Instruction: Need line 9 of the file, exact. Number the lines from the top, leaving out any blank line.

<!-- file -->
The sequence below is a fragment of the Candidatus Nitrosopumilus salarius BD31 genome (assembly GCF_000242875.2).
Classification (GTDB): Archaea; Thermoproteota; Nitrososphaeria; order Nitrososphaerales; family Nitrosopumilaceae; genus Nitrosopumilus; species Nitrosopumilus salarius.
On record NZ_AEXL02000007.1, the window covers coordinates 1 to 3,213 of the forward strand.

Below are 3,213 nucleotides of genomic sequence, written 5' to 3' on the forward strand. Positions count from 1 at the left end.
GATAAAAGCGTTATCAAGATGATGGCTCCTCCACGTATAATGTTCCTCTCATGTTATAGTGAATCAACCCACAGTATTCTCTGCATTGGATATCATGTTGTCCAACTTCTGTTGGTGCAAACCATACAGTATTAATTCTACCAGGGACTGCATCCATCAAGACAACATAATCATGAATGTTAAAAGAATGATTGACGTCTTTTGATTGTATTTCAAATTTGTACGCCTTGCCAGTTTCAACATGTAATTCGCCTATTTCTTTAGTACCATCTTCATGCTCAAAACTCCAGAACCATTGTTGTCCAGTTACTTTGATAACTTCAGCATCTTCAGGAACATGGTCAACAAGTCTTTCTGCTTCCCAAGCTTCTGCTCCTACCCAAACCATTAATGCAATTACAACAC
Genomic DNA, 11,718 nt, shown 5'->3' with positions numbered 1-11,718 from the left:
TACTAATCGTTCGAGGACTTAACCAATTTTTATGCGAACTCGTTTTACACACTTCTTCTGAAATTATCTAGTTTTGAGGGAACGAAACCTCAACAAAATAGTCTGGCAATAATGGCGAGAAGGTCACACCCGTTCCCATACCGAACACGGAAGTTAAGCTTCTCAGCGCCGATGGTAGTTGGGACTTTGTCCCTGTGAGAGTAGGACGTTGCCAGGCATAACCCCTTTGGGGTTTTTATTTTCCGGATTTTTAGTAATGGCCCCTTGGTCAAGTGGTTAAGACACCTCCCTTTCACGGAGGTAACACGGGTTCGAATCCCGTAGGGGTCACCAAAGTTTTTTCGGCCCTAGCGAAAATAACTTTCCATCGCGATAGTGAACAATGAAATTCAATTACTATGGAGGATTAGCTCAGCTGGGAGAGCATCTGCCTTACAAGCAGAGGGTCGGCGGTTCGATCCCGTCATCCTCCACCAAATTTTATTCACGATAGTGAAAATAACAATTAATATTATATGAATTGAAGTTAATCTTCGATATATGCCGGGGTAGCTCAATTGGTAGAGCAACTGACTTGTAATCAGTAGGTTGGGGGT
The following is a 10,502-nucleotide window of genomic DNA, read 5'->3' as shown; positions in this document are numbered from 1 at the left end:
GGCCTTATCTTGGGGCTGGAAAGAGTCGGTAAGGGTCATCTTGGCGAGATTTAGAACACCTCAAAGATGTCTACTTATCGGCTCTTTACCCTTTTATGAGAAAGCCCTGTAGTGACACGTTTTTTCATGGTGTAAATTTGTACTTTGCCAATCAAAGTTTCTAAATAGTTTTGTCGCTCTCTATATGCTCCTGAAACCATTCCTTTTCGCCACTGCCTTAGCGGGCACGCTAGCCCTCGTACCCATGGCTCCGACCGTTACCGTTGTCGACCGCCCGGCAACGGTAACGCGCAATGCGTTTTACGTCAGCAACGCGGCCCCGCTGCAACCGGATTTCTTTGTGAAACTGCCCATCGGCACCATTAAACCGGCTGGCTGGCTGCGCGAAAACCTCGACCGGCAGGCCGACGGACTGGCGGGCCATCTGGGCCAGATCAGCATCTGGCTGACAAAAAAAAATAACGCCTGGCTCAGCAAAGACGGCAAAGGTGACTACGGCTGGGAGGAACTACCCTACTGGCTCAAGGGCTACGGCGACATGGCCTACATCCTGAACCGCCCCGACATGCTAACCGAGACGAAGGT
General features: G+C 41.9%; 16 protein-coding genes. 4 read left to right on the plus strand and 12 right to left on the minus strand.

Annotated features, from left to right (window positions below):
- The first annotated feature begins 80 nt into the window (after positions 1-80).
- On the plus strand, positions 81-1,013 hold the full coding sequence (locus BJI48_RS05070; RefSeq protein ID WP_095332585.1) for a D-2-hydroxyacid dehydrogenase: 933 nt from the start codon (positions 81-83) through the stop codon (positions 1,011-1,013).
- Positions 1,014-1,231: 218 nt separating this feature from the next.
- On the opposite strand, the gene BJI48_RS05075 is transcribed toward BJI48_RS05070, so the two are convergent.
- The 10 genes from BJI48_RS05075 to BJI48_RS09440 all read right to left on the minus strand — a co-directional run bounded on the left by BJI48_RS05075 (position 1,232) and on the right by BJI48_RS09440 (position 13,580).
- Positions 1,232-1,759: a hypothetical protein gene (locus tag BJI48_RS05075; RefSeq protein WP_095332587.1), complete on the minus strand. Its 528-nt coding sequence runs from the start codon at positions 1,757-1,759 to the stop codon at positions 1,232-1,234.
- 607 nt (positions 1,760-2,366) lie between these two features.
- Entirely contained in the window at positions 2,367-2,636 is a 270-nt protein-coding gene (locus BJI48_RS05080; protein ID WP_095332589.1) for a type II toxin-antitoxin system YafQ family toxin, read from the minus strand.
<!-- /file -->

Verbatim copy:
GGCCTTATCTTGGGGCTGGAAAGAGTCGGTAAGGGTCATCTTGGCGAGATTTAGAACACCTCAAAGATGTCTACTTATCGGCTCTTTACCCTTTTATGAGAAAGCCCTGTAGTGACACGTTTTTTCATGGTGTAAATTTGTACTTTGCCAATCAAAGTTTCTAAATAGTTTTGTCGCTCTCTATATGCTCCTGAAACCATTCCTTTTCGCCACTGCCTTAGCGGGCACGCTAGCCCTCGTACCCATGGCTCCGACCGTTACCGTTGTCGACCGCCCGGCAACGGTAACGCGCAATGCGTTTTACGTCAGCAACGCGGCCCCGCTGCAACCGGATTTCTTTGTGAAACTGCCCATCGGCACCATTAAACCGGCTGGCTGGCTGCGCGAAAACCTCGACCGGCAGGCCGACGGACTGGCGGGCCATCTGGGCCAGATCAGCATCTGGCTGACAAAAAAAAATAACGCCTGGCTCAGCAAAGACGGCAAAGGTGACTACGGCTGGGAGGAACTACCCTACTGGCTCAAGGGCTACGGCGACATGGCCTACATCCTGAACCGCCCCGACATGCTAACCGAGACGAAGGT